Posts Tagged ‘Final Cut Pro X’
The way in which you perform ripples, rolls, slips and slides has changed from Final Cut Pro 7 to Final Cut Pro X. Rather than needing to use four separate tools—each of which performs the techniques in isolation—you instead use only two separate tools. And depending on how you use these tools, you can easily perform each of the four maneuvers of ripple, roll, slip and slide.
In Final Cut Pro X, Apple has included a new “Find and Replace” tool for text elements. Now you can make global changes to text or very quickly locate specific words that appear in your video projects. A very nice addition to FCPX!
Alex4D churns out another great set of plugins, this time for FCPX. These high-quality, free Final Cut Pro X filters and plugins are essential to include in your editing toolset!
With the explosion of the DSLR camera revolution, the workflow of separately recording professional audio has become very common—due to the relatively poor sound recording capabilities of most DSLR cameras. Fortunately, Final Cut Pro X makes this process quite easy. Check out this tutorial to find out how!
Editing efficiency and speed come from mastering major keyboard shortcuts, without relying upon user interface buttons and commands. Use this master cheat sheet to help ingrain the main editing commands in Final Cut Pro X!
Although background rendering is in large part a major improvement for FCPX, there are certain times when you it may slow down your system’s performance. Control background rendering, transcoding and importing to maximize the power of your system and speed up your edits!
Learn how to zoom in and out of the Event Library in FCPX… a quick way to get a more precise look at your source footage. Great for making more exact in and out points in your source clips!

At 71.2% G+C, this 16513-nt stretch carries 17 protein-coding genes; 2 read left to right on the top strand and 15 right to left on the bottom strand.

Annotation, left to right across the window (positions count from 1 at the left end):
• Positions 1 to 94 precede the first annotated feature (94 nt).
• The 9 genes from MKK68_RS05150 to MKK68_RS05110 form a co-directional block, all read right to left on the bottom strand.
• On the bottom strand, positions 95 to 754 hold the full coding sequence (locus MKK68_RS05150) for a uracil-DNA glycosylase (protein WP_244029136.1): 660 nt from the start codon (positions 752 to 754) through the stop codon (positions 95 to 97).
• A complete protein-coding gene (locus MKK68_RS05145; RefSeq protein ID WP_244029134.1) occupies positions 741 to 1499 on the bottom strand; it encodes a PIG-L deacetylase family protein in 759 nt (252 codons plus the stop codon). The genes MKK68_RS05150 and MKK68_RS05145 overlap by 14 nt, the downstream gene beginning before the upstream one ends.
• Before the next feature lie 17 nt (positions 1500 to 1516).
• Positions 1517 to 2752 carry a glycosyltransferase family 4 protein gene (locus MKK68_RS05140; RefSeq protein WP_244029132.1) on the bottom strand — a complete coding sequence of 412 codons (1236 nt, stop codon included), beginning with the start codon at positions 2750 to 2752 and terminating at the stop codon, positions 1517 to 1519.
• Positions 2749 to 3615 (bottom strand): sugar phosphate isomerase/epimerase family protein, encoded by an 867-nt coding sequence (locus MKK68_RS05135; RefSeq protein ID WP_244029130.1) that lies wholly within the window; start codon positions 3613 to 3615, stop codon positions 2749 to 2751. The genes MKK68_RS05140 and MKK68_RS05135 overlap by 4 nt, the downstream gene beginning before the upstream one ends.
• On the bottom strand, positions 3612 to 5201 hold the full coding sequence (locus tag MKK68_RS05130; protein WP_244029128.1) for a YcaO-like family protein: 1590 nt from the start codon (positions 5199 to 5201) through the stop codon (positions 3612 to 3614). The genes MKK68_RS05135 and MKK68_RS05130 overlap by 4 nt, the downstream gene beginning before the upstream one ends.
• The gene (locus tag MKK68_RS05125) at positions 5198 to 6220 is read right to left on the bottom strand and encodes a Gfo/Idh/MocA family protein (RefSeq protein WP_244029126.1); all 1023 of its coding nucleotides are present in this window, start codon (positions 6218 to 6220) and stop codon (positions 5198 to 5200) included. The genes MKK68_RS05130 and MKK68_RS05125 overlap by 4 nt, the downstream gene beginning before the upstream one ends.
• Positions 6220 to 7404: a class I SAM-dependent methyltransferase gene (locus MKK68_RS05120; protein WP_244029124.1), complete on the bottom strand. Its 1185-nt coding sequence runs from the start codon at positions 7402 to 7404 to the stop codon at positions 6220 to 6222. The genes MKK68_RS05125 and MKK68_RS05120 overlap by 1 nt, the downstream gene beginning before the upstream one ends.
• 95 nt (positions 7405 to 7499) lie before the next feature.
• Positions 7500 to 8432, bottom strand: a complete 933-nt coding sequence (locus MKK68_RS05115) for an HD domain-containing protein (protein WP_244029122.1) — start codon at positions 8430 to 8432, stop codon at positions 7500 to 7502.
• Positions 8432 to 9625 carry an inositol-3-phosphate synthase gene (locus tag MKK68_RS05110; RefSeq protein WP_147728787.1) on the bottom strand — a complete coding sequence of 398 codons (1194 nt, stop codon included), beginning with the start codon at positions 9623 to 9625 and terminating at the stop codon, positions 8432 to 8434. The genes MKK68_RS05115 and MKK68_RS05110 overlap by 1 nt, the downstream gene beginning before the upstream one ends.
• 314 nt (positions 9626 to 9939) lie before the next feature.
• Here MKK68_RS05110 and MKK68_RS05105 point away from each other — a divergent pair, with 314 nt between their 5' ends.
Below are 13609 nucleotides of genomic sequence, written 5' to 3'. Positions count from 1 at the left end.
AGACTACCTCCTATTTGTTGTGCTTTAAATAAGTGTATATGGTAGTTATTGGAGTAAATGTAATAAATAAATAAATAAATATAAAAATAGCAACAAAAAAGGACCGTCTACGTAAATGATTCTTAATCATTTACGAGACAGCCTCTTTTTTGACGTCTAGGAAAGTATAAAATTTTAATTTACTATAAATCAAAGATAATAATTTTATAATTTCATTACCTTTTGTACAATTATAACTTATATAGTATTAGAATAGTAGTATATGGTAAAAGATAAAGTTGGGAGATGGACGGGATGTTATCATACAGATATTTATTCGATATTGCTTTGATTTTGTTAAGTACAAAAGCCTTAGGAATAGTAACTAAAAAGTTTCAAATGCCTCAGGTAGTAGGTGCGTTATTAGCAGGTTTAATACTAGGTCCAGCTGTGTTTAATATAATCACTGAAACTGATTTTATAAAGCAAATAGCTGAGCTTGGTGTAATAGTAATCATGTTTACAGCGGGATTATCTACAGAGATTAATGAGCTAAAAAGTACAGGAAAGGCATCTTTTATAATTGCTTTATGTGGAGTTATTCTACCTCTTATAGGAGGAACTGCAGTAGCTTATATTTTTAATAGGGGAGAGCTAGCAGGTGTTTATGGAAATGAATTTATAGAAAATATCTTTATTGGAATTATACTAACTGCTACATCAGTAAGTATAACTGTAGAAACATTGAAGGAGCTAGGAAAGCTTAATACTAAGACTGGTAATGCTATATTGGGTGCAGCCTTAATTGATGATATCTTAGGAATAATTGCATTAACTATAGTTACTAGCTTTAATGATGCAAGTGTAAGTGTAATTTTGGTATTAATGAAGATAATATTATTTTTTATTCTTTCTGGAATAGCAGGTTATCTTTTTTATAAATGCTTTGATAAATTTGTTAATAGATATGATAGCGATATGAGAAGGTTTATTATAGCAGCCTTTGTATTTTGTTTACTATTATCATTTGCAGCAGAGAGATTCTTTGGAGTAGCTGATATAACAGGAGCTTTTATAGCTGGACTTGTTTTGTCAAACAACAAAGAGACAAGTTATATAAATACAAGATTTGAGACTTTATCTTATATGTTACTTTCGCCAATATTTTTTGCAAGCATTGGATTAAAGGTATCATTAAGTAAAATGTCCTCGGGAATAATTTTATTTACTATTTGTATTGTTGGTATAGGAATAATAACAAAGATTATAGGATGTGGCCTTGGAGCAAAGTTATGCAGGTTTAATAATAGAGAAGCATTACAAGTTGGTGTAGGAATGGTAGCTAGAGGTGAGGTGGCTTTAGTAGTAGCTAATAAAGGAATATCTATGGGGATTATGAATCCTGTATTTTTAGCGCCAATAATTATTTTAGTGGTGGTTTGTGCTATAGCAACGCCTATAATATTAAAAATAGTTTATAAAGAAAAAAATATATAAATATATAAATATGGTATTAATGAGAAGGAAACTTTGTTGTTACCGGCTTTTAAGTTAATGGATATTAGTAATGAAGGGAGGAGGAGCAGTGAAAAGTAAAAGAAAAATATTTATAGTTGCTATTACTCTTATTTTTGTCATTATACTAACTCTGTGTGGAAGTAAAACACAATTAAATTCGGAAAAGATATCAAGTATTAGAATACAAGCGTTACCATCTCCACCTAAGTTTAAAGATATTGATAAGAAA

With Final Cut Pro X, Apple introduced the new instant replay tool – a function that automates the creation of replays in any project timeline. Great for use with sports or action-heavy programming, the instant replay function can save time and increase the efficiency of your edits!
With the introduction of background rendering, Final Cut Pro X is an efficient, but potentially space-clogging program. So, every few weeks or so, it’s a good idea to go through your projects and clear out any unused render files. Read this quick tip to find out how!
Final Cut Pro X’s new Audition feature allows you to easily try out multiple clips while you’re deciding on how you’d like to execute the edit. It’s a great way to see how different shots look in the context of your storyline, without needing to physically go through the process of editing each shot into the sequence. Watch this video tutorial to find out all about Auditions!
The time honored rule of forever keeping your video tapes—just in case you should need to capture from them again—could become a thing of the past. New tools, such as Final Cut Pro X’s camera archive creation, allow you to turn your tape footage into file based media for those “just in case” moments.
In the past, one feature that many Avid editors have missed when moving to Final Cut Pro is the lack of one-button Top and Tail editing. Top and Tail editing allows you to instantaneously extract either the beginning or end of a clip, which is a great way to quickly assemble B-roll. This feature has now been added to FCP X — check out this tutorial to find out more!